Night Town, the ambitious debut novel by broadcast journalist Cathi Bond, starts out in Alice Munro territory – a small Southern Ontario town called Sterling in the late 1960s, where our young protagonist’s father is the only doctor.
Maddy lives with her parents and two brothers in a “three-storey white frame house with a deep wooden veranda” and two chestnut trees in the yard. Her mother’s side of the family are a tough breed of hard-working farmers, with a grandfather who refuses to tie up an aggressive child-biting dog because “if you can’t face down a dog, you’re not good for much are you?” Maddy’s father is a more gentle, cerebral man, and their childhood is fairly bucolic until her mother falls ill with cancer, a disease that no one speaks openly about in this time and place. The reality of her illness was kept a secret, and her death comes as a shock to her children.
While adolescence is difficult for nearly everyone, Maddy has to face the regular hormonal roller coaster without any parental guidance, as her father basically dissolves from the grief. She makes a new friend in a local farm girl, Ginnie, whom Maddy finds more fun to hang out with than her handsy boyfriend Kenneth. As her feelings for Ginnie deepen, she also discovers the pleasures to be found in her father’s unlocked pharmaceutical stash in his office.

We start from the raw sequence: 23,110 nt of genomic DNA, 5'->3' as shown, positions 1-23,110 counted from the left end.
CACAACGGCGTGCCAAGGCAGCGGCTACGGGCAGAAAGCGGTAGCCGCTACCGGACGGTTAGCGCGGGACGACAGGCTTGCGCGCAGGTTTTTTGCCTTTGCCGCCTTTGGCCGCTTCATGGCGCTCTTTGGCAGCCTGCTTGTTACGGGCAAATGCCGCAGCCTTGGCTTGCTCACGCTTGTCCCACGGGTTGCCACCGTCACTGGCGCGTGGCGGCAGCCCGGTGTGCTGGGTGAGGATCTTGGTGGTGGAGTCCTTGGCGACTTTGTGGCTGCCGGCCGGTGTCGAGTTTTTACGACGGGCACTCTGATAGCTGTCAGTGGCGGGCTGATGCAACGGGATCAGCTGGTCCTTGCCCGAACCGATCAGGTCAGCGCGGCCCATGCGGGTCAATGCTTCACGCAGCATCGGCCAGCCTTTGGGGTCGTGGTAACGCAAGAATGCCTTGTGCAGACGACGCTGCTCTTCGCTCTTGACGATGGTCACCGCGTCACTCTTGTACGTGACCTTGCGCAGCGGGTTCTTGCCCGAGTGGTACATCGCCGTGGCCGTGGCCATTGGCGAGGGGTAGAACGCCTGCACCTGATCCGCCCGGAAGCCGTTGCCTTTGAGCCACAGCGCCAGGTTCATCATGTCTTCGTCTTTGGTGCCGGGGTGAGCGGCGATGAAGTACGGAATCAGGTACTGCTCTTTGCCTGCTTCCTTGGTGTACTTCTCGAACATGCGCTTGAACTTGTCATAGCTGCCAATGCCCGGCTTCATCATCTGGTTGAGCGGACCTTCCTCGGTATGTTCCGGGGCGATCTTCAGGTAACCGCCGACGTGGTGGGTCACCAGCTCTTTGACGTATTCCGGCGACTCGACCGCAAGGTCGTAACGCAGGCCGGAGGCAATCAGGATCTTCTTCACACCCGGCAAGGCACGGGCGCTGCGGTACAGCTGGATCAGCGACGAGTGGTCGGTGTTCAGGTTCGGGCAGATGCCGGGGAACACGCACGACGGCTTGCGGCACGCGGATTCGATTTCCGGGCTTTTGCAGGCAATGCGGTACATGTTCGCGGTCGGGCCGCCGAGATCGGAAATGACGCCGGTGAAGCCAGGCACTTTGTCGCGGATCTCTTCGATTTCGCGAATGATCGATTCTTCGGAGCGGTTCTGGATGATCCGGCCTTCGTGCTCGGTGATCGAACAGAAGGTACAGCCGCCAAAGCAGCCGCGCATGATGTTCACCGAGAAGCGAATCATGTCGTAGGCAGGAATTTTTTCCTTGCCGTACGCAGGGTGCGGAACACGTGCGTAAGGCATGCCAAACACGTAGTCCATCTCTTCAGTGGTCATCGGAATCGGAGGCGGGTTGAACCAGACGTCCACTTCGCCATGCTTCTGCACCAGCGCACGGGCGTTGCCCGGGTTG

Night Town isn’t your usual coming-out or coming-of-age story, though it does share the linear structure and emotional narrative arc of the Bildungsroman. It is written in first person, but the voice rarely devolves into the lengthy self-reflections that normally occurs in coming-of-age narratives; it retains some of the omniscience more common to the third-person point of view, and sometimes the tone verges on reportorial. This choice results in the occasional clumsy sentence or plot points rushing up against each other without reflection, but nothing that isn’t often found in a debut novel.
The second half of the book takes place in Toronto after Maddy’s secret desire for girls is revealed. In the 1970s, this means that she has to choose between the streets or the psych ward, and so we follow Maddy as she finds herself on Yonge Street with a pocket full of LSD for sale. This is where the novel really shines and finds its groove as a fast-paced adventure story while our scrappy narrator takes a quick course in street-life survival and discovers the burgeoning gay underground. Night Town is portrait of a specific moment in the counter-cultural history of Toronto: We watch Maddy buy drugs at Rochdale College, sit on the Church-Wellesley Steps, work at a body-rub parlour with other teenaged girls and help stitch up a brawler in an old-school butch/femme bar.
Night Town is a rollicking and cinematic ride through one girl’s spirited life of limited choices, and Maddy Barnes is a well-drawn, irreverent heroine that readers will root for from get-go. I was not surprised to read that the novel has already been optioned for screen by Back Alley Films – the company that produced CTV’s Bomb Girls – and it will no doubt make an excellent portrait of the gritty 1970s in Toronto.
Zoe Whittall’s most recent novel is Holding Still for as Long as Possible. She is a frequent contributor to Globe Books.
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